German Chancellor Angela Merkel has cancelled plans for a strict lockdown over Easter, just a day after the measures were announced.
Calling the plan a “mistake”, Mrs Merkel said she took “ultimate responsibility” for the U-turn.
The proposed lockdown was agreed with regional leaders in talks overnight on Monday, with restrictions set to be tightened between 1-5 April.
But the plan was reversed following a crisis meeting on Wednesday.
It had been widely criticised by business leaders and scientists.
The lockdown would have been Germany’s strictest yet, with most shops closed and gatherings limited.
For five days over Easter from 1 April, Germans would have been asked to stay at home and reduce social contact.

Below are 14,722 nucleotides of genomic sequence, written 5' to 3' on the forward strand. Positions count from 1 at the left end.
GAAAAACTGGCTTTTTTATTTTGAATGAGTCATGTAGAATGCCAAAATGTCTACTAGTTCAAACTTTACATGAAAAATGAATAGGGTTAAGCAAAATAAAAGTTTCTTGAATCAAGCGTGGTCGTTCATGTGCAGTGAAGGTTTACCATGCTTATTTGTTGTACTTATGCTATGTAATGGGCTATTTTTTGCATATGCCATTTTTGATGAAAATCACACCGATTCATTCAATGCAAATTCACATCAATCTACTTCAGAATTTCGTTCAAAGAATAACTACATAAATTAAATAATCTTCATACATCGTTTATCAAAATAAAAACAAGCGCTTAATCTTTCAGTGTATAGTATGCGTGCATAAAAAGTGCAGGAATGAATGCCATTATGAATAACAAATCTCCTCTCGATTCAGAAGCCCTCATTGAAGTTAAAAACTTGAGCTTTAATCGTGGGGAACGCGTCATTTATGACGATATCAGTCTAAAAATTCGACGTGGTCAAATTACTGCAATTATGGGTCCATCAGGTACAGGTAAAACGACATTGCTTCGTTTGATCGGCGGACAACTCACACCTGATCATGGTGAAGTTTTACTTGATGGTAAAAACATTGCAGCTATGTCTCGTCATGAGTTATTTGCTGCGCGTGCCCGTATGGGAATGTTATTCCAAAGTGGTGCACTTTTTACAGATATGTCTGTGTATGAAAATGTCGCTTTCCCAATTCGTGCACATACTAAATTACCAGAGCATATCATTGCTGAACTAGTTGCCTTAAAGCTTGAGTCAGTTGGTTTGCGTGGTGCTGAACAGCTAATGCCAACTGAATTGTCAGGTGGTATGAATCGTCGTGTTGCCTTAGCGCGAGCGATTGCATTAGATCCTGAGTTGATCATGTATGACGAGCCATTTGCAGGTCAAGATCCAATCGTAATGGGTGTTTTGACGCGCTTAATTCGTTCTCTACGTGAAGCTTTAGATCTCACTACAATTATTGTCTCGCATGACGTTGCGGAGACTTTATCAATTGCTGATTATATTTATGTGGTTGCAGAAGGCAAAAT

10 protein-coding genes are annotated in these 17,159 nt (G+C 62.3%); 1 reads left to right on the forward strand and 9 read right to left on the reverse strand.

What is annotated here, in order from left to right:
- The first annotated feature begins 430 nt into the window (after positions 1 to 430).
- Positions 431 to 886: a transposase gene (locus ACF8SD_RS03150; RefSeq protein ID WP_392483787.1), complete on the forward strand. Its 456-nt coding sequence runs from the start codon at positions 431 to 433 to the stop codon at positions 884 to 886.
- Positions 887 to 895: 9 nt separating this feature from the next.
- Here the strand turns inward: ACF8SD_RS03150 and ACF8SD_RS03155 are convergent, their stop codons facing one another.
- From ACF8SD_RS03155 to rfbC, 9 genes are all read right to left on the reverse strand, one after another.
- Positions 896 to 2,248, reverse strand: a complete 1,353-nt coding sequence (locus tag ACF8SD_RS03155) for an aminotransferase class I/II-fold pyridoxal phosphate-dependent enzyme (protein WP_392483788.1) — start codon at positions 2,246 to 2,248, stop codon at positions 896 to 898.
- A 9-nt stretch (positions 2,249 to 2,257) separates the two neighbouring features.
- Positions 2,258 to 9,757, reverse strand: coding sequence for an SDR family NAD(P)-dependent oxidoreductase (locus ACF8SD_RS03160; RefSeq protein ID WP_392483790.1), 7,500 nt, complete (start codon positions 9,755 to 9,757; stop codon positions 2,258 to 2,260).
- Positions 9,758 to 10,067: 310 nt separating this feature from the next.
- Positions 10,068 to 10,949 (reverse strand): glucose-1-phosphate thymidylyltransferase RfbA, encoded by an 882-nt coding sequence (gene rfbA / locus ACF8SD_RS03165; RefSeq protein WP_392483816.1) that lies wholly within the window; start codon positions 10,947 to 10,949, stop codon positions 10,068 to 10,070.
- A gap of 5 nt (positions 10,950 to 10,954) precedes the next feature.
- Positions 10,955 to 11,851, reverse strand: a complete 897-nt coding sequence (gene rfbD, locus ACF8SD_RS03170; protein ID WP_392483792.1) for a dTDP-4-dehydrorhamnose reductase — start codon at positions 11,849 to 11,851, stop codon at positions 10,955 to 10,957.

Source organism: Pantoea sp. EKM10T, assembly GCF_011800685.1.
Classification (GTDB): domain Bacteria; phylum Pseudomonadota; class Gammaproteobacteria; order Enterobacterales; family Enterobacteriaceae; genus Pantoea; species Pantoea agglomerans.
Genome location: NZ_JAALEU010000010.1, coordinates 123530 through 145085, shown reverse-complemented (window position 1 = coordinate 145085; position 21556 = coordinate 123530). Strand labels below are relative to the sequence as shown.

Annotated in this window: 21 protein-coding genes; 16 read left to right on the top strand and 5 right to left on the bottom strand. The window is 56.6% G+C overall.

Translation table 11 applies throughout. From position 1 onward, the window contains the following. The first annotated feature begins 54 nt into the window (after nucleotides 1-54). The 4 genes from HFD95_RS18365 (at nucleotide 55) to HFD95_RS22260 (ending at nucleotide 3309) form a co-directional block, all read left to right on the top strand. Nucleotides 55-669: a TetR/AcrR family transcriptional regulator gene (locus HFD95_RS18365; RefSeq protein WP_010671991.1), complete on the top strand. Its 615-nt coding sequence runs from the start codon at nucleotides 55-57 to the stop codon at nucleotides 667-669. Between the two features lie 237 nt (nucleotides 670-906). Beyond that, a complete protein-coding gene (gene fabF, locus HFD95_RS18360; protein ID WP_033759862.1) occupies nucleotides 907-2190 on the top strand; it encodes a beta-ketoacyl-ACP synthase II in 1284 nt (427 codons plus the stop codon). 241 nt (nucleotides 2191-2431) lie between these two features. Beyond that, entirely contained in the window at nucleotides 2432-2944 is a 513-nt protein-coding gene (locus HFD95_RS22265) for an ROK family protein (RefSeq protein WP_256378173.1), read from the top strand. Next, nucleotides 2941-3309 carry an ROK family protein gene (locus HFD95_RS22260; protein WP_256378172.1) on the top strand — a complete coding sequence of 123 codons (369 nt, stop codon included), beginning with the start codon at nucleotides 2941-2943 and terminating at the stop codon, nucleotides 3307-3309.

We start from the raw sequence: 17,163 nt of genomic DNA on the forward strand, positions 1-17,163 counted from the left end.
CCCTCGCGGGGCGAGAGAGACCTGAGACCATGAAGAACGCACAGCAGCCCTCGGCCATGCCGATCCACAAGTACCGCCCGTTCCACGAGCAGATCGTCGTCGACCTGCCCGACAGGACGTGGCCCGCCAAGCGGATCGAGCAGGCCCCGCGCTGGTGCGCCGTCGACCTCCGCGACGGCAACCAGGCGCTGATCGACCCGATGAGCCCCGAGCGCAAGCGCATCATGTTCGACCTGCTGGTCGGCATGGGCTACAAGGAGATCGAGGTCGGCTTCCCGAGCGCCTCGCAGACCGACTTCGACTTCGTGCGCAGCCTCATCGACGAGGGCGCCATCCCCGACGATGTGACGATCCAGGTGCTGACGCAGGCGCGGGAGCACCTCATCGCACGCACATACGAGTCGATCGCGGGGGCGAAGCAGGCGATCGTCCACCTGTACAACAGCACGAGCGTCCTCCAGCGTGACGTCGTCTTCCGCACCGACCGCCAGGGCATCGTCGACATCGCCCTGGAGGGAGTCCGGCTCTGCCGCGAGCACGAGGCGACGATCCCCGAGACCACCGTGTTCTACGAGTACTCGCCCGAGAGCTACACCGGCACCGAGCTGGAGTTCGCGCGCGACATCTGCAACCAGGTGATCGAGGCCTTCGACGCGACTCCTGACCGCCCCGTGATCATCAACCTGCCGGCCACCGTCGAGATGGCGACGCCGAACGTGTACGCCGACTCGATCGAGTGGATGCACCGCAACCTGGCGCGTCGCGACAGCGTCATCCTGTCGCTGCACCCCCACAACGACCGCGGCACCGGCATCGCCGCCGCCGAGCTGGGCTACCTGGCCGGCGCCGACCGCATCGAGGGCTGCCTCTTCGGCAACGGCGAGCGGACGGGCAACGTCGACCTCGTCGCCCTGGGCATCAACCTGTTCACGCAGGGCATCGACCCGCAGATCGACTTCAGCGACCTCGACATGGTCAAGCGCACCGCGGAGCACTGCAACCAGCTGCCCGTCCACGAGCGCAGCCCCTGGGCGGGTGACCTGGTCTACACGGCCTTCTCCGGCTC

In-person religious services would have been cancelled, large family gatherings banned and almost all shops would have been closed.
The head of Mrs Merkel’s Christian Democratic Union (CDU) party, Armin Laschet, told a regional parliament meeting on Wednesday that the lockdown was “not enforceable in this form”.
“This mistake is mine alone,” Mrs Merkel told reporters in Berlin. “The whole process has caused additional uncertainty, for which I ask all citizens to forgive me.”
“There were good reasons for it but it could not be implemented well enough in this short time,” she added.